51. ^ Thorsten Severin (March 2, 2014), German foreign minister against excluding Russia from G8 Reuters.
  52. ^ Abkhazia rejects peace plan Al Jazeera, July 18, 2008.
  53. ^ Bertrand Benoit (September 13, 2009), Steinmeier shifts stance on troop pullout Financial Times.
  54. ^ Armenia warns Azeris over helicopter shooting Al Jazeera, November 12, 2014.
  55. ^ Bilateral agreements reached at first Israeli-German intergovernmental consultations Israel Ministry of Foreign Affairs, press release of March 17, 2008.
  56. ^ Barak Ravid (June 24, 2008), Livni, Qureia to brief Rice in Berlin Haaretz.
  57. ^ Israel stages state memorial for Ariel Sharon Al Jazeera, January 13, 2014.
  58. ^ Germany will help dispose of Syrian chemical weapons Reuters, January 9, 2014.
  59. ^ Supporting stability in the region: Syrian Refugee Conference in Berlin Federal Foreign Office, Berlin.
  60. ^ Steinmeier Clinches Debt Repayment Deal on North Africa Tour Deutsche Welle, November 16, 2006.
  61. ^ Libya talks raise hopes in HIV case Al Jazeera, June 11, 2007.
  62. ^ Fred Attewill (December 11, 2007), Zimbabwe's 'Nazi' slur on chancellor rankles Berlin The Guardian.
  63. ^ Hugh Williamson (November 16, 2007), Beijing forces Steinbrück to cancel visit Financial Times
  64. ^ James Blitz and Hugh Williamson (May 20, 2008), UK visit by Dalai Lama irks China Financial Times
  65. ^ Steinmeier's bad example New York Times 20 May 2008
  66. ^ German Minister Criticized for Planned Meeting with Dalai Lama. Spiegel Online International. 17 May 2008
  67. ^ Dalai Lama `Disappointed' Germany's Steinmeier Won't Meet Him Bloomberg[[{{subst:DATE}}|{{subst:DATE}}]] [disambiguation needed] 9 May 2008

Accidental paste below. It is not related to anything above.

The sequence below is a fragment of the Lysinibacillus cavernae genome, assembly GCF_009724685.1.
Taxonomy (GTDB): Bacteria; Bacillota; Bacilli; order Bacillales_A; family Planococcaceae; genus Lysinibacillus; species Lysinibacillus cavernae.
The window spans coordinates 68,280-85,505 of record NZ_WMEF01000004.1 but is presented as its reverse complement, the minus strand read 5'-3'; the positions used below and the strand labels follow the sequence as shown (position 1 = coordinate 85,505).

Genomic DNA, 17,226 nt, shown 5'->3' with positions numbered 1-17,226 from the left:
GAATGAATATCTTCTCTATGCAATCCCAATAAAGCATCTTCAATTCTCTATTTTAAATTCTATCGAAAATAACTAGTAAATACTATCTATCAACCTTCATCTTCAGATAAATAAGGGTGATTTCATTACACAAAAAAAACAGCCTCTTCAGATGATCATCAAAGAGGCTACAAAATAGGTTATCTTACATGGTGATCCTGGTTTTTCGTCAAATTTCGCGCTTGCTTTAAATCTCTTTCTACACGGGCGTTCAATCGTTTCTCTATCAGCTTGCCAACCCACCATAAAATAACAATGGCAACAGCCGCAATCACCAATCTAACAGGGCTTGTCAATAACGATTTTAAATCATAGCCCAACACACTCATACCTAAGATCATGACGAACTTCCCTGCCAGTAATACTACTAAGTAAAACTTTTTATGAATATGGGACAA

68. ^ Berlin lehnte Kurnaz-Freilassung ab, Deutschlandfunk 23. January 2007 (German).
  69. ^ Report in stern.de 20. April 2007 on Kurnaz and his imprisonment in Guantánamo on the occasion of the release of his book (German)
  70. ^ An Innocent Man, Tortured by the U.S., Asks the U.N.: Where’s the Accountability? Article in The Intercept, 11. November 2014
  71. ^ Katharina Schuler: „Fall Kurnaz: Kälte, Hunger, Schläge“, Die Zeit Nr. 4/2007, 19. January 2007.

External links[edit]

Media related to Frank-Walter Steinmeier at Wikimedia Commons

Political offices
Preceded by
Bodo Hombach
Chief of the Chancellery
1999–2005
Succeeded by
Thomas de Maizière
Minister of Special Affairs
1999–2005
Preceded by
Joschka Fischer
Minister of Foreign Affairs
2005–2009
Succeeded by
Guido Westerwelle
Preceded by
Franz Müntefering
Vice Chancellor of Germany
2007–2009
Preceded by
Guido Westerwelle
Minister of Foreign Affairs
2013–present
Incumbent
Party political offices
Preceded by
Kurt Beck
Leader of the Social Democratic Party
Acting

2008
Succeeded by
Franz Müntefering
Preceded by
Peter Struck
Chairman of the Social Democratic Party in the Bundestag
2009–2013
Succeeded by
Thomas Oppermann